But those are the details. Here is the main thrust: Ultimately, both sides have nursed deep-seated fears. The Iranians do not want the Americans to assist in the rise of another militaristic Sunni power in Baghdad -- the last one inflicted 1 million Iranian casualties during 1980-1988 war. The United States does not want to see Iran dominate Iraq and use it as a springboard to control Arabia; that would put some 20 million barrels per day of oil output under a single power. The real purpose of the deal is to install enough bilateral checks in Iraq to ensure that neither nightmare scenario happens.
Should such an arrangement stick, the two biggest winners obviously are the Americans and Iranians. That is not just because the two no longer would be in direct conflict, and not just because both would have freed up resources for other tasks.
U.S. geopolitical strategy is to prevent the rising of a power on a continental scale that has the potential to threaten North America. It does this by favoring isolated powers that are resisting larger forces. As powerful as Iran is, it is the runt of the neighborhood when one looks past the political lines on maps and takes a more holistic view. Sunnis outnumber Shia many times over, and Arabs outnumber Persians. Indeed, Persians make up only roughly half of Iran's population, making Tehran consistently vulnerable to outside influence. Simply put, the United States and Iran -- because of the former's strategy and the latter's circumstances -- are natural allies.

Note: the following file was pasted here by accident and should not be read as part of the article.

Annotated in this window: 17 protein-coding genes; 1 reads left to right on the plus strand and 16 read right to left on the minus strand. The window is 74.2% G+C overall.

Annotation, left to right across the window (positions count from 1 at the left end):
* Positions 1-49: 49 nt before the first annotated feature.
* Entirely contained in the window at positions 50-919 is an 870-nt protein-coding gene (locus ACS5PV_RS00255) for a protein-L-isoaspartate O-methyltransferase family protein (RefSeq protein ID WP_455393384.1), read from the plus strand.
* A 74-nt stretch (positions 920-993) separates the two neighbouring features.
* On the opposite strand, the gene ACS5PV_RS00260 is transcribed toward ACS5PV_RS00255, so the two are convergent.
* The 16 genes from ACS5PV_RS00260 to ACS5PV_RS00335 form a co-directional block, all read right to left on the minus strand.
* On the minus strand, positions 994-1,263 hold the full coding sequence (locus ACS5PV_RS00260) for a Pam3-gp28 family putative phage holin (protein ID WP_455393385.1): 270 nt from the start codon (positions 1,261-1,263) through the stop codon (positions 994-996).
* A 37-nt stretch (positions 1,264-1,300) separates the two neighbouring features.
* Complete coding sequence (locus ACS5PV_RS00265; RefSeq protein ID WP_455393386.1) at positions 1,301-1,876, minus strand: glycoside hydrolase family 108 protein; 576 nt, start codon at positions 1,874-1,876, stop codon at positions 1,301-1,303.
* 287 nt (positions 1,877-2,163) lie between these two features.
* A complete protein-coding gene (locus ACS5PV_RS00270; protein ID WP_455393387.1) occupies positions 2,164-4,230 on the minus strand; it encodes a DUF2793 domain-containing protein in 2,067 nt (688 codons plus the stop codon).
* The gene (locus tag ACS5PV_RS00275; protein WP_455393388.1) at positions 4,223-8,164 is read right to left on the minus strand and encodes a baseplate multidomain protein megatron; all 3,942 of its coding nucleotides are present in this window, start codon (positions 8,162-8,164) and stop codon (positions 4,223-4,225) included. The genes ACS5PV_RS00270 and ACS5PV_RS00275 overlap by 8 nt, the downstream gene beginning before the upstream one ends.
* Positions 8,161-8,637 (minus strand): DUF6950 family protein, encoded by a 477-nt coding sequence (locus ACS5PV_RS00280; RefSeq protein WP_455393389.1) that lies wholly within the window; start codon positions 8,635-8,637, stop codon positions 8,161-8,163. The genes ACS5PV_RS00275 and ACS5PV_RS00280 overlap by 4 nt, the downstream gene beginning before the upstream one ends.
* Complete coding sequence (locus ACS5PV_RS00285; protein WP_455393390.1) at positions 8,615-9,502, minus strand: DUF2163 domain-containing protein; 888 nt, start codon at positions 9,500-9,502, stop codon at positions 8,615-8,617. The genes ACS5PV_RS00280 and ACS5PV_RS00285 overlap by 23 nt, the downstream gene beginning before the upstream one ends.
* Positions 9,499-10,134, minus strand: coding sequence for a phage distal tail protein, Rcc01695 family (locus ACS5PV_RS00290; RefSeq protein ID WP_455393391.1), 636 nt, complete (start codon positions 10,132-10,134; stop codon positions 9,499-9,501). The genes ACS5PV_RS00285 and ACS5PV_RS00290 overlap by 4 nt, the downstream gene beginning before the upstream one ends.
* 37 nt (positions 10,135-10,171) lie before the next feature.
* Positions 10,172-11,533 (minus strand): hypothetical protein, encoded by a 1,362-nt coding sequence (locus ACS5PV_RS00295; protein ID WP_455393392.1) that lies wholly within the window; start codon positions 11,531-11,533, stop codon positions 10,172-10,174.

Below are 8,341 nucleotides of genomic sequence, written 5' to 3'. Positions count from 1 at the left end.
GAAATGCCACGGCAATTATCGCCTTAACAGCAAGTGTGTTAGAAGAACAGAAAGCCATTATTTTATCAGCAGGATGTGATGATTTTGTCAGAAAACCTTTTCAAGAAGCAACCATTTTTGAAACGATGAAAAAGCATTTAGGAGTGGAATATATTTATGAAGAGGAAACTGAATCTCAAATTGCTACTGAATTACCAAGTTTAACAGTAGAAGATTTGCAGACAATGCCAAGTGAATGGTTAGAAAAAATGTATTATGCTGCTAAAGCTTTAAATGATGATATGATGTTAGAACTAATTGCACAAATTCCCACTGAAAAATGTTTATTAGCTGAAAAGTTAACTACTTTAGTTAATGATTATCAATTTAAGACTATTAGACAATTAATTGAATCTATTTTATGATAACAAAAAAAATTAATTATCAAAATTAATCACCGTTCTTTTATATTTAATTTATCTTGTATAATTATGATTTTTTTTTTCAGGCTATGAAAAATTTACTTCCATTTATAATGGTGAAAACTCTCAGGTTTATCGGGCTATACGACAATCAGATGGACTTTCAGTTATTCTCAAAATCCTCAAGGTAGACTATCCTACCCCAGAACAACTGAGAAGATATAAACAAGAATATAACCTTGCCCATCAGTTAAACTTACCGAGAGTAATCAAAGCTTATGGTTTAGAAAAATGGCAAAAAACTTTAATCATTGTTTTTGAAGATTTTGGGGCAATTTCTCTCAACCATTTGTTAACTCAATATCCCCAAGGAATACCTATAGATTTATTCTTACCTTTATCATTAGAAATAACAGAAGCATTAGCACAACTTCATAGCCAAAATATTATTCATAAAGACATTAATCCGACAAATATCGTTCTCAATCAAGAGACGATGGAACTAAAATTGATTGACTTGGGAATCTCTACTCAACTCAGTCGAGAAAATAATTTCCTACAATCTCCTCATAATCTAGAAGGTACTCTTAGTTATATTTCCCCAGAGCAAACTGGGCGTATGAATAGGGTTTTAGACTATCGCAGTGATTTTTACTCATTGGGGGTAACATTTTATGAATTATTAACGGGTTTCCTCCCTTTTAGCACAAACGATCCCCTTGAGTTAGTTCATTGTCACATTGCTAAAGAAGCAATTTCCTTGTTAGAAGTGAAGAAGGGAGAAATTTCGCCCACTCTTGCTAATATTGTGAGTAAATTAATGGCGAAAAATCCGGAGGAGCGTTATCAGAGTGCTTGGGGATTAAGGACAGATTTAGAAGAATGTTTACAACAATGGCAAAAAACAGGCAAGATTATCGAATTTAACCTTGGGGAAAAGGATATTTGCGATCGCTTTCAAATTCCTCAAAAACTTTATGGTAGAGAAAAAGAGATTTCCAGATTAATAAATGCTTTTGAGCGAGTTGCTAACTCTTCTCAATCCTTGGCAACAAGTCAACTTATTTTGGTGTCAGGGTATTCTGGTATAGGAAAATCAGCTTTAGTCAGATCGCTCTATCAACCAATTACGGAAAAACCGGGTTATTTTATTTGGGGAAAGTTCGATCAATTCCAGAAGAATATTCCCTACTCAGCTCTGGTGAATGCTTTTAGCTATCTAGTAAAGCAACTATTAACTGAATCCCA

On the flip side, the biggest losers are those entities that worry about footloose and fancy-free Americans and Iranians. The three groups at the top of that list are the Iraqis, the Russians and the Arabs. Washington and Tehran will each sell out their proxies in Iraq in a heartbeat for the promise of an overarching deal. Now is the time for the Kurds, Sunni and Shia of Iraq to prove their worth to either side; those who resist will be smears on the inside of history's dustbin.
Separately, a core goal of U.S. foreign policy is to ensure that the Russians never again threaten North America, and to a lesser degree, Europe. A United States that is not obsessed with Tehran is one that has the freedom to be obsessed with Moscow. And do not forget that the last state to occupy portions of Iran was not the United States, but Russia. Persia has a long memory and there are scores to settle in the Caucasus.
Back in the Middle East, U.S. foreign policy has often supported the Arab states of the Persian Gulf, favoring the weak against the strong in line with the broad strategy discussed above. A United States that does not need to contain Iran is a United States that can leverage an Iran that very much wishes to be leveraged. That potentially puts the Arabs on the defensive on topics ranging from investment to defense. The Arabs tend to get worried whenever the Americans or the Iranians look directly at them; that is nothing compared to the emotions that will swirl the first time that Iranian President Mahmoud Ahmadinejad and U.S. President George W. Bush shake hands.
We expect the days and weeks ahead to be marked by a blizzard of activity as various players in Washington and Tehran attempt both to engage directly and to prepare the ground (still) for a final deal. Much will be dramatic, much will be contradictory, much will make no sense whatsoever. This is, after all, still the Middle East. But keep this in mind: With the nuclear issue out of the way, the heavy lifting has already been done and some level of understanding on Iraq's future already is in place. All that remains is working out the "details."
Tuesday, December 04, 2007
Striking A Deal With The Devil
Striking A Deal With The Devil